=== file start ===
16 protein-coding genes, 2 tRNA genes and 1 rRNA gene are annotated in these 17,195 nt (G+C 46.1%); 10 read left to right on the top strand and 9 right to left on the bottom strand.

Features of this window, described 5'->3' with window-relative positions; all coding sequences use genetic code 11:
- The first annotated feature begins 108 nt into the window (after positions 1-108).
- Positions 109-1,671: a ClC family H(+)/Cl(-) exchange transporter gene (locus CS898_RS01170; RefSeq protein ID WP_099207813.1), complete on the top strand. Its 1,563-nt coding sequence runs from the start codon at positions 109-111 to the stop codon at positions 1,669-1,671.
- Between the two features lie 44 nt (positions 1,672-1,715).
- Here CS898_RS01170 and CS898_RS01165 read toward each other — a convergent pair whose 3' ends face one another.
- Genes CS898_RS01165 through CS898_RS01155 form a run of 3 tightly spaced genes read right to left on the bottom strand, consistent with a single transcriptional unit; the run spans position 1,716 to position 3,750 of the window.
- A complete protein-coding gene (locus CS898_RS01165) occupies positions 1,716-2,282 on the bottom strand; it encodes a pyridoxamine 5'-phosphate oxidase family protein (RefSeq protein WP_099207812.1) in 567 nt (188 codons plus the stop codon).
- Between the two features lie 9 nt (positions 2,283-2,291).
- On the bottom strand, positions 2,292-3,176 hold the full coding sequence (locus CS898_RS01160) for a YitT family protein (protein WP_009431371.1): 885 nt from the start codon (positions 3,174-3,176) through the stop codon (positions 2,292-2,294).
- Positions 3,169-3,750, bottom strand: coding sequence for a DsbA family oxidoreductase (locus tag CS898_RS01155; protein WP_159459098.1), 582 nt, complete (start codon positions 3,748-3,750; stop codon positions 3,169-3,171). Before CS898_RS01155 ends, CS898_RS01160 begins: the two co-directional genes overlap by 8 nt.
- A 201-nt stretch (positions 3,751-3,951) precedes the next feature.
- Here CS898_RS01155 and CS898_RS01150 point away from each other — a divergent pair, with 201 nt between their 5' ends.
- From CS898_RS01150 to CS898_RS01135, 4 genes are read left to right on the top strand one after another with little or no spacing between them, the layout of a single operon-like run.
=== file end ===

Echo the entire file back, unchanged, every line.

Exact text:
16 protein-coding genes, 2 tRNA genes and 1 rRNA gene are annotated in these 17,195 nt (G+C 46.1%); 10 read left to right on the top strand and 9 right to left on the bottom strand.

Features of this window, described 5'->3' with window-relative positions; all coding sequences use genetic code 11:
- The first annotated feature begins 108 nt into the window (after positions 1-108).
- Positions 109-1,671: a ClC family H(+)/Cl(-) exchange transporter gene (locus CS898_RS01170; RefSeq protein ID WP_099207813.1), complete on the top strand. Its 1,563-nt coding sequence runs from the start codon at positions 109-111 to the stop codon at positions 1,669-1,671.
- Between the two features lie 44 nt (positions 1,672-1,715).
- Here CS898_RS01170 and CS898_RS01165 read toward each other — a convergent pair whose 3' ends face one another.
- Genes CS898_RS01165 through CS898_RS01155 form a run of 3 tightly spaced genes read right to left on the bottom strand, consistent with a single transcriptional unit; the run spans position 1,716 to position 3,750 of the window.
- A complete protein-coding gene (locus CS898_RS01165) occupies positions 1,716-2,282 on the bottom strand; it encodes a pyridoxamine 5'-phosphate oxidase family protein (RefSeq protein WP_099207812.1) in 567 nt (188 codons plus the stop codon).
- Between the two features lie 9 nt (positions 2,283-2,291).
- On the bottom strand, positions 2,292-3,176 hold the full coding sequence (locus CS898_RS01160) for a YitT family protein (protein WP_009431371.1): 885 nt from the start codon (positions 3,174-3,176) through the stop codon (positions 2,292-2,294).
- Positions 3,169-3,750, bottom strand: coding sequence for a DsbA family oxidoreductase (locus tag CS898_RS01155; protein WP_159459098.1), 582 nt, complete (start codon positions 3,748-3,750; stop codon positions 3,169-3,171). Before CS898_RS01155 ends, CS898_RS01160 begins: the two co-directional genes overlap by 8 nt.
- A 201-nt stretch (positions 3,751-3,951) precedes the next feature.
- Here CS898_RS01155 and CS898_RS01150 point away from each other — a divergent pair, with 201 nt between their 5' ends.
- From CS898_RS01150 to CS898_RS01135, 4 genes are read left to right on the top strand one after another with little or no spacing between them, the layout of a single operon-like run.